Many financial institutions signed up to the Qualified Intermediary (or QI) regime back when it was created by the US government in the early 2000s. Over time, new regulatory requirements have come on board. The introduction of FATCA and CRS, continually increasing AML requirements, and the addition of the 871(m)/Qualified Derivatives Dealer status (or QDD) have made it a challenge for some QIs to scale and align these regulatory obligations and policies with each other. Staff turnover and a struggle to locate qualified candidates in US tax law have left some QIs less than equipped to keep up. With small operational tax departments leading some QI programs, the ability to perform health checks leading up to the periodic review and QI certification to the IRS can leave some QIs without the adequate resources to remediate findings, never getting ahead of the curve. Always increasing US Internal Revenue Service (or IRS) scrutiny of customer documentation and review procedures as well as annual reporting and reconciliation variances make automating any manual processes more important than ever. All of this can leave some QIs questioning why they ever signed up to become a QI in the first place. Does any of this resonate with your organisation?
Your organisation may also be impacted by US withholding and reporting obligations in other ways, such as being on the receiving end of US source income and needing assistance in documenting your claim for specific tax withholding rates to US parties.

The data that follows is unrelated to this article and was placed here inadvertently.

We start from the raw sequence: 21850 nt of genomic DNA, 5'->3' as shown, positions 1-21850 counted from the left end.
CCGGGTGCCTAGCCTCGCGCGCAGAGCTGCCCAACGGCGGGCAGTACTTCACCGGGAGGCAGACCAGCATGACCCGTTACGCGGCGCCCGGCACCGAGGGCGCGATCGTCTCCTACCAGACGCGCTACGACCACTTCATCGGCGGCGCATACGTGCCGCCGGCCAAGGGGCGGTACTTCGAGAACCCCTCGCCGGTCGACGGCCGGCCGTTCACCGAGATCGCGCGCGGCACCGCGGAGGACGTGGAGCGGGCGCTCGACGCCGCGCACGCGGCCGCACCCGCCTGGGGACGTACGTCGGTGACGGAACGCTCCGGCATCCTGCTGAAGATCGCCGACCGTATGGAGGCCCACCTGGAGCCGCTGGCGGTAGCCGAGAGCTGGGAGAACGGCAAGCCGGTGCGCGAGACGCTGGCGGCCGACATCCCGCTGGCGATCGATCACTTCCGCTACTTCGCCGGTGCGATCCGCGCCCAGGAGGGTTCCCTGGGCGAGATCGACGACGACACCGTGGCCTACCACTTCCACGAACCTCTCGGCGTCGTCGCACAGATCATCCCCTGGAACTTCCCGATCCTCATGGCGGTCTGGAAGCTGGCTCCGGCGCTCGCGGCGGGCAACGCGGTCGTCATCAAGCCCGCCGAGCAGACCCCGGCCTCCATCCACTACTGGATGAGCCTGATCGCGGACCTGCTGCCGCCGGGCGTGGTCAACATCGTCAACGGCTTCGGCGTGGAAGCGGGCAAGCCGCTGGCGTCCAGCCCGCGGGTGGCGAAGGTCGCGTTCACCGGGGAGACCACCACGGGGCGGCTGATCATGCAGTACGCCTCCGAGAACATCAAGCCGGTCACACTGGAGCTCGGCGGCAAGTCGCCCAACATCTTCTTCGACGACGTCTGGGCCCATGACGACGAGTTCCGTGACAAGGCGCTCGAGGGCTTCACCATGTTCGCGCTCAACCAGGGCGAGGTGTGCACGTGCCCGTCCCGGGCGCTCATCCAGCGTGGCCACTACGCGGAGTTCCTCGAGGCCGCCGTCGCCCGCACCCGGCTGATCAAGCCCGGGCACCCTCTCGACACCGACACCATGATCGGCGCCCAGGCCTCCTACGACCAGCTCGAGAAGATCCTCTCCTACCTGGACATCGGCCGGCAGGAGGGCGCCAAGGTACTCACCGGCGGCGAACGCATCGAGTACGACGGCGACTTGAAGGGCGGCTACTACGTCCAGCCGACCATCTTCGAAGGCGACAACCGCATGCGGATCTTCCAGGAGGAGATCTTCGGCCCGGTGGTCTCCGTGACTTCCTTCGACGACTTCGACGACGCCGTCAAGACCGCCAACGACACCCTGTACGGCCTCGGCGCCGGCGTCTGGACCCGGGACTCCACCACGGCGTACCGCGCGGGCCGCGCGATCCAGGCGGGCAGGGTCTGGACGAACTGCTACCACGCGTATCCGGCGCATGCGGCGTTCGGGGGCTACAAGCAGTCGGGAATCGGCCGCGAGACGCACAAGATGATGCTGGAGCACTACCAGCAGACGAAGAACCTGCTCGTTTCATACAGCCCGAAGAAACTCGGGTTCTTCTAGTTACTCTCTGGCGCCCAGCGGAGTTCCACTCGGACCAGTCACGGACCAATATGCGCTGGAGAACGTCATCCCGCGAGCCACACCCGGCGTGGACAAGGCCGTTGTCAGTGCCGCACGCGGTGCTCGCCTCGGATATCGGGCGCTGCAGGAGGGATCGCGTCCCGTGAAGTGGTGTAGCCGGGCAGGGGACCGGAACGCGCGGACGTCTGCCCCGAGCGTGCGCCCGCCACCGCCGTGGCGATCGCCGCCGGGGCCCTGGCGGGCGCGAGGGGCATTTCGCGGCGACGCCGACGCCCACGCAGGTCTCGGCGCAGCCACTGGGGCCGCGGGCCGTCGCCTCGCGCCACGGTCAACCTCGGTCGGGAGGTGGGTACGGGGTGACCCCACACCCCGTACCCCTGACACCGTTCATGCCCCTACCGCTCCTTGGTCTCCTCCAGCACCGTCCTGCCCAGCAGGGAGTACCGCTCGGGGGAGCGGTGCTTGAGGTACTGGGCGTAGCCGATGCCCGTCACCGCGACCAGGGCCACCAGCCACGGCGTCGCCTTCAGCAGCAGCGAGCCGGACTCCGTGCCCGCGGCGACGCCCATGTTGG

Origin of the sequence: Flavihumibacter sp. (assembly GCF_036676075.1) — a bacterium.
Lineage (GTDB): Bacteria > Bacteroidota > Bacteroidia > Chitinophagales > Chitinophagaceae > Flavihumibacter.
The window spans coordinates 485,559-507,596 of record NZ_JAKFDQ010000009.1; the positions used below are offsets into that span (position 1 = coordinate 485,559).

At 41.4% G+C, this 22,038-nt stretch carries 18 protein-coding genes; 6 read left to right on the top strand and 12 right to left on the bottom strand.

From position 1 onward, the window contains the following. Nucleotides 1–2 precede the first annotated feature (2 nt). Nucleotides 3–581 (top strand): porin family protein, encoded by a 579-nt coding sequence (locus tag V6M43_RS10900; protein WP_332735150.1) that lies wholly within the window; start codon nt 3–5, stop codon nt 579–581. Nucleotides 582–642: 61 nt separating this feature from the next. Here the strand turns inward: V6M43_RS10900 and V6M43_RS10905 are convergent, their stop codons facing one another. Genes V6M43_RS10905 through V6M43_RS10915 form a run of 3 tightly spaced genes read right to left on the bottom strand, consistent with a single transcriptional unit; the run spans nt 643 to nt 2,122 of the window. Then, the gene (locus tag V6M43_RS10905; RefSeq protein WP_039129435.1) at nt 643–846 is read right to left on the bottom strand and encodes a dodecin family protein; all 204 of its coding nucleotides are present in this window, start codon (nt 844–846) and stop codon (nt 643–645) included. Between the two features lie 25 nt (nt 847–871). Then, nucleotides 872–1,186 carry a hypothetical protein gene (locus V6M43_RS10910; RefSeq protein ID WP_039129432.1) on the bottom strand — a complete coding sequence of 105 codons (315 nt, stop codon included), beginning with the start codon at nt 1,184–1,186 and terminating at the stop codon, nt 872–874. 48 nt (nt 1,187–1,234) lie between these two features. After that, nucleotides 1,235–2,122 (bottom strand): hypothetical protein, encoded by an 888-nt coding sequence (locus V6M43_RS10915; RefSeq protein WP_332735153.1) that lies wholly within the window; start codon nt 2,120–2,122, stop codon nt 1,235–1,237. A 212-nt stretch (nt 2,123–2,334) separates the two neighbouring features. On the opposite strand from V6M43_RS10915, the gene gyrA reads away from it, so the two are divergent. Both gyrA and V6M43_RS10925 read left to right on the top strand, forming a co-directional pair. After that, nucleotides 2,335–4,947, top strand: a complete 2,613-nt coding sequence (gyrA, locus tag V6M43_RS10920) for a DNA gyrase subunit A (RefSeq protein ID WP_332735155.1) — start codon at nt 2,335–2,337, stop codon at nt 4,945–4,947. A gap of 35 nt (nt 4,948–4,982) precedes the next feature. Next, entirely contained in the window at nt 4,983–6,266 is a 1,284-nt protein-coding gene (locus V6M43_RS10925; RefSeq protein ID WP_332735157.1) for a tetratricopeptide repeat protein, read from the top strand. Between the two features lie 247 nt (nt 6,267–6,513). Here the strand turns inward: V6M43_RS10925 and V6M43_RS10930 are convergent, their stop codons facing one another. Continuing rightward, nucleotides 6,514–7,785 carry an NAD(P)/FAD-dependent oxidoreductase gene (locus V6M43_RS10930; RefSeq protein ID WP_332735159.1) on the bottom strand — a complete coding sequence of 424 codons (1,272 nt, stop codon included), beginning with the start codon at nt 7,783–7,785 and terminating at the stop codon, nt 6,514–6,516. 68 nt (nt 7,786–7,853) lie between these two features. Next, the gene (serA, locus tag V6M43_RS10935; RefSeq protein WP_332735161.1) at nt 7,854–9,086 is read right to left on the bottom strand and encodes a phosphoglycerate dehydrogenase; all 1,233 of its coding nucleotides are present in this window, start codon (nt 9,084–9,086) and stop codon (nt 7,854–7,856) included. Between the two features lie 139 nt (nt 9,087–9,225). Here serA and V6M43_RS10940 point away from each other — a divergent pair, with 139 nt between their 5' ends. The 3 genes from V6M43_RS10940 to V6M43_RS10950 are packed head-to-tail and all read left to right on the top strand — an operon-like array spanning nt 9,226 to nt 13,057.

PwC can assist you with the following services below, covering the full scope of the QI regime and other US withholding and reporting obligations, with special attention for your organisation’s strategy, size, and business functions. These services can be provided ad hoc or end-to-end depending on the needs of your organisation. We are happy to tell you more about our services.
PwC can assist you in many ways. Through our international network we are able to assist you on different levels and in an international environment. Please contact us, to find out what we can do for you.
When we hear “GDPR” we usually think of our social media privacy (need to check the settings), but what about our financial data privacy with our accounts at banking and other financial business partners?
While much of the public appears to understand their rights under the General Data Protection Regulation (“GDPR”) with regards to their social media presence (partly due to scandals in the past) there is more bubbling under the surface with regards to individual rights under GDPR and their relationship with the financial services industry. There is a global regulatory trend towards transparency obligations of the financial services industry to counter tax evasion and money laundering. However, GDPR and the increased public demand for privacy goes opposite to this trend. This paper sets out to explore where the individual rights under GDPR may at times conflict with the regulatory requirements imposed on the financial services industry.